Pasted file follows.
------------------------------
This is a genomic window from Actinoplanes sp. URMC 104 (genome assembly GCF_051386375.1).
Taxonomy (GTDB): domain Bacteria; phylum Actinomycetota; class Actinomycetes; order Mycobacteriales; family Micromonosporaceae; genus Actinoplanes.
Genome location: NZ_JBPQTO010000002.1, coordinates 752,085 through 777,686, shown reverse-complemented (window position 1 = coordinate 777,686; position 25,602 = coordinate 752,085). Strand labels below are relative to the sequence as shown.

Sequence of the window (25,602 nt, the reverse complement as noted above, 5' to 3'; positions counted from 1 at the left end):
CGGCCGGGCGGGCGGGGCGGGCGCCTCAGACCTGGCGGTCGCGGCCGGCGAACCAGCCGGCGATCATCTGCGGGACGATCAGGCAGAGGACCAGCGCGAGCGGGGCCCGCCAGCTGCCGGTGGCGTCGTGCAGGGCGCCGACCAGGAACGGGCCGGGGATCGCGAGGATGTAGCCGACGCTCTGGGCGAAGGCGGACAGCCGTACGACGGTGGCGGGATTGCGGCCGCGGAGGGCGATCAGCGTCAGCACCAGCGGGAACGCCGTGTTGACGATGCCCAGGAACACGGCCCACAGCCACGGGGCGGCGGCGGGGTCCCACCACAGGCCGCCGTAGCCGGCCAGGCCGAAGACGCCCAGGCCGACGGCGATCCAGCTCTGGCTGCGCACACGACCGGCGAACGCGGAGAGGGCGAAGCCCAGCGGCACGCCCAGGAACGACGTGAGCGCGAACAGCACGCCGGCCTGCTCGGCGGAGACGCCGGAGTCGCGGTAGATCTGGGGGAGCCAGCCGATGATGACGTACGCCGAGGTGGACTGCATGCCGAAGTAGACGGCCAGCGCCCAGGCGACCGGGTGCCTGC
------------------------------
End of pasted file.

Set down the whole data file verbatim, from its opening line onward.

This is a genomic window from Actinoplanes sp. URMC 104 (genome assembly GCF_051386375.1).
Taxonomy (GTDB): domain Bacteria; phylum Actinomycetota; class Actinomycetes; order Mycobacteriales; family Micromonosporaceae; genus Actinoplanes.
Genome location: NZ_JBPQTO010000002.1, coordinates 752,085 through 777,686, shown reverse-complemented (window position 1 = coordinate 777,686; position 25,602 = coordinate 752,085). Strand labels below are relative to the sequence as shown.

Sequence of the window (25,602 nt, the reverse complement as noted above, 5' to 3'; positions counted from 1 at the left end):
CGGCCGGGCGGGCGGGGCGGGCGCCTCAGACCTGGCGGTCGCGGCCGGCGAACCAGCCGGCGATCATCTGCGGGACGATCAGGCAGAGGACCAGCGCGAGCGGGGCCCGCCAGCTGCCGGTGGCGTCGTGCAGGGCGCCGACCAGGAACGGGCCGGGGATCGCGAGGATGTAGCCGACGCTCTGGGCGAAGGCGGACAGCCGTACGACGGTGGCGGGATTGCGGCCGCGGAGGGCGATCAGCGTCAGCACCAGCGGGAACGCCGTGTTGACGATGCCCAGGAACACGGCCCACAGCCACGGGGCGGCGGCGGGGTCCCACCACAGGCCGCCGTAGCCGGCCAGGCCGAAGACGCCCAGGCCGACGGCGATCCAGCTCTGGCTGCGCACACGACCGGCGAACGCGGAGAGGGCGAAGCCCAGCGGCACGCCCAGGAACGACGTGAGCGCGAACAGCACGCCGGCCTGCTCGGCGGAGACGCCGGAGTCGCGGTAGATCTGGGGGAGCCAGCCGATGATGACGTACGCCGAGGTGGACTGCATGCCGAAGTAGACGGCCAGCGCCCAGGCGACCGGGTGCCTGC